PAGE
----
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TLS/SSL certificate – What Is It?

SSL/TLS certificate

SSL certificate has become a must-have feature for all website owners. Let’s look at this topic both in terms of security and its impact on the effectiveness of positioning. What is SSL and what does this acronym mean? Do all websites need to have an SSL certificate implemented? How does an SSL certificate affect the purchasing process?

SSL Encryption – What Is SSL?

SSL is an acronym for Secure Sockets Layer. The name speaks for itself – in a nutshell, SSL protocol ensures data security during the transfer of packets between the computer and the web server. In fact, the name SSL is used colloquially – in most cases, SSL protocol is replaced by a newer and more advanced TLS certificate (the acronym for Transport Layer Security).

SSL certificate definition

The protection of the transfer is based on encrypting the data so that theoretically it is not possible to change it during transmission (and any attempt to do so will be detected). With SSL/TLS, the user can be sure that an undesirable redirection to another website will not happen during the connection. It is important especially when it comes to websites where we want to submit our sensitive data, and share our login credentials e.g. when filling out the contact form, making online transactions, or online payments.

How do I know if a connection is encrypted?

In the simplest possible way: if the website contains HTTPS web address and looks similar to this URL: (this is just an example), the website has the SSL certificate implemented. If there is no SSL certificate or it is incorrectly connected, a message will appear that the website is not secured. Always look at the website’s address.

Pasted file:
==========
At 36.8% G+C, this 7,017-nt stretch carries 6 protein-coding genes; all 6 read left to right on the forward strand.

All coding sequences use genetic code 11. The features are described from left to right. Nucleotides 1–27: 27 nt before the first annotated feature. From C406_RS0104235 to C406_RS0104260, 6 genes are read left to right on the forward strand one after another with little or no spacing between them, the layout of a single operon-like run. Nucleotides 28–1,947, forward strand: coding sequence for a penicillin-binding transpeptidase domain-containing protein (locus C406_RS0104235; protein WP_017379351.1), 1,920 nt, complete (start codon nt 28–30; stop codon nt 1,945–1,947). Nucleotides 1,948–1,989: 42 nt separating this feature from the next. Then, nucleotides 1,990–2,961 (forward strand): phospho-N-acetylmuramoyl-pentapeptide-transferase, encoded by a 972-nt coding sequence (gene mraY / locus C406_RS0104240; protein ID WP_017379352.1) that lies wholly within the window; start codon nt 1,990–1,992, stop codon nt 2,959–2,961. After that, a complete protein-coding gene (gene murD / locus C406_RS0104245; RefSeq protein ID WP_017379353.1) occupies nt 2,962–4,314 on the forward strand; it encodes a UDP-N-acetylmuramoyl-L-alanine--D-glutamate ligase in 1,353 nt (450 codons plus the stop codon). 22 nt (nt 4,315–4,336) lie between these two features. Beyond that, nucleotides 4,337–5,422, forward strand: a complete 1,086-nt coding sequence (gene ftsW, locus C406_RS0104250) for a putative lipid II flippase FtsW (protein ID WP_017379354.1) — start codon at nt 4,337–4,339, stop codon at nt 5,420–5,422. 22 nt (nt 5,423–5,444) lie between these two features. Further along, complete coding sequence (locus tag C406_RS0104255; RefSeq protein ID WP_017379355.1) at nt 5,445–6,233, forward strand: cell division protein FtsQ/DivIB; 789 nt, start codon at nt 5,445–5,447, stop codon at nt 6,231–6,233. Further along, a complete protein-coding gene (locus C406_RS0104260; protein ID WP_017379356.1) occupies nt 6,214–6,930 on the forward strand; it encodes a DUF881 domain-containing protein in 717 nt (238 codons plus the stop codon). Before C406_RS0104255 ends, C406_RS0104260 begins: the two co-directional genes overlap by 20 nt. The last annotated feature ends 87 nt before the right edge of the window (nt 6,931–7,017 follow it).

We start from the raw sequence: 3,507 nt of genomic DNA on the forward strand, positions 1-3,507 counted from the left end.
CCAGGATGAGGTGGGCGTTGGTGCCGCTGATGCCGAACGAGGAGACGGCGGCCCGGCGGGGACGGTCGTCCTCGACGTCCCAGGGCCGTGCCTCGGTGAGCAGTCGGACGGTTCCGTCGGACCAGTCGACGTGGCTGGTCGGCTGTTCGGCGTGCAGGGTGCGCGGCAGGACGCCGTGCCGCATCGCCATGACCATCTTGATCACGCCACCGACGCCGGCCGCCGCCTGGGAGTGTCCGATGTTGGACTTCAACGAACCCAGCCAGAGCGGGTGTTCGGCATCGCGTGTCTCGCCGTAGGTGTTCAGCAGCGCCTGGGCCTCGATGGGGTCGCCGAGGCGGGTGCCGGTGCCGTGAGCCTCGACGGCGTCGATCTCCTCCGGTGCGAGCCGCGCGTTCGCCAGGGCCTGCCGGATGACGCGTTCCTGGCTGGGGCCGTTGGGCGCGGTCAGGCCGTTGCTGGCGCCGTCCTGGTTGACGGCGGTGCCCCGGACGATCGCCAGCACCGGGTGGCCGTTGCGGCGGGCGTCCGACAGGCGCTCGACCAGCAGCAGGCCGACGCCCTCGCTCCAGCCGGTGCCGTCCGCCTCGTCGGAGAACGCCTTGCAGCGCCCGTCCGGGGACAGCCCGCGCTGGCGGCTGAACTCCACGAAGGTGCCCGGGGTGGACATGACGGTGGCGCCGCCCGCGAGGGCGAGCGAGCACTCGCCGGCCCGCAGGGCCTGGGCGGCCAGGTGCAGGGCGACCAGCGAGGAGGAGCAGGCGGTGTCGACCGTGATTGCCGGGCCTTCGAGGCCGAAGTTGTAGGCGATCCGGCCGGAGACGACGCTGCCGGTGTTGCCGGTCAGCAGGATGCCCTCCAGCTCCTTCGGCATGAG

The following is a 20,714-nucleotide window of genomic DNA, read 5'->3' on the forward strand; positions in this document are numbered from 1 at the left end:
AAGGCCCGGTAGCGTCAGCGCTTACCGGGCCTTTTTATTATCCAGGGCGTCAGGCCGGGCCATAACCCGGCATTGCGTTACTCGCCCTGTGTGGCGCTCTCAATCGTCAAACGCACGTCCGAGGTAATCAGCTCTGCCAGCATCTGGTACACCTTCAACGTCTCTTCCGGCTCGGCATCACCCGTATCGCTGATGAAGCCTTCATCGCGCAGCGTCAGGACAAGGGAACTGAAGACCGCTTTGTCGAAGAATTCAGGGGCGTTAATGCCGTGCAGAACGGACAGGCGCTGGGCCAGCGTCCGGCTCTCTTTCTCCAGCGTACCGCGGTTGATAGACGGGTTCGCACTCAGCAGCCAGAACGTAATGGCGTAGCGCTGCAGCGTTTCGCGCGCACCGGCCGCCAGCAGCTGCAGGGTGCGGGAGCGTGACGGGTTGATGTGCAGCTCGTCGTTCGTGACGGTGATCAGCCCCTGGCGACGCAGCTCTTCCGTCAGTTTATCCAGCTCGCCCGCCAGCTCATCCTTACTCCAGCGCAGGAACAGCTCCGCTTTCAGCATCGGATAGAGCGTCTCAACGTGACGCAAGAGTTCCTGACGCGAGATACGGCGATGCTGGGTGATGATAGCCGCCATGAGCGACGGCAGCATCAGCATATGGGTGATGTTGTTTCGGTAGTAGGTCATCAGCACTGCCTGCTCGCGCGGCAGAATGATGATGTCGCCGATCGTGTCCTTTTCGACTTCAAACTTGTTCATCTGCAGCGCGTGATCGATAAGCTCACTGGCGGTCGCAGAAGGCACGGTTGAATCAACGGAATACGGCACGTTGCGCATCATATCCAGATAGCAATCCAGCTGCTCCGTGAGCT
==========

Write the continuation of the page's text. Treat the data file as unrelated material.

Mozilla Firefox – SSL certificates warnings

In the case of Mozilla Firefox browser, if the website does not have an SSL/TLS certificate, the padlock icon looks as follows:

Firefox - no SSL warning

Websites that pose a potential threat are flagged by Firefox:

Firefox - potential threat (SSL)

The page that poses a risk to internet users will not be displayed to them – instead, you can see a warning message informing about the nature of the problem:

Firefox - SSL warning - full information screenshot

When Firefox connects to a website with an SSL certificate implemented, the browser verifies the validity of the certificate used by the website. If it does not pass the authentication process (for various reasons – some of them are mentioned below), Firefox will terminate the connection with the website and display the error message “Warning: Potential Security Risk Ahead”.

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Firefox warnings can be associated with the following threats (see

  • the use of SSL certificates from GeoTrust, RapidSSL, Symantec, Thawte and VeriSign – these entities have not complied with the recommendations regarding security practices in the past – certificate authority is not trusted,
  • incorrect settings in the operating system regarding date and time,
  • “expired” – when the security certificate has expired and has not been renewed yet,
  • the certificate is not assessed as trusted due to the fact that the issuer’s certificate is not valid,
  • the certificate is not valid for a specific page,
  • the website is not properly configured,
  • the SSL certificate file is corrupted.

Mozilla Support also indicates what steps should be taken to solve a specific problem with the SSL certificate.

Google Chrome – SSL/TLS certificates warnings

Google Chrome - lack of ssl certificates warning

The most common causes of warnings that appear in Google Chrome regarding TLS/SSL certificate errors are:

  • the site does not allow a secure connection,
  • the website has a redirect loop,
  • the website is unavailable,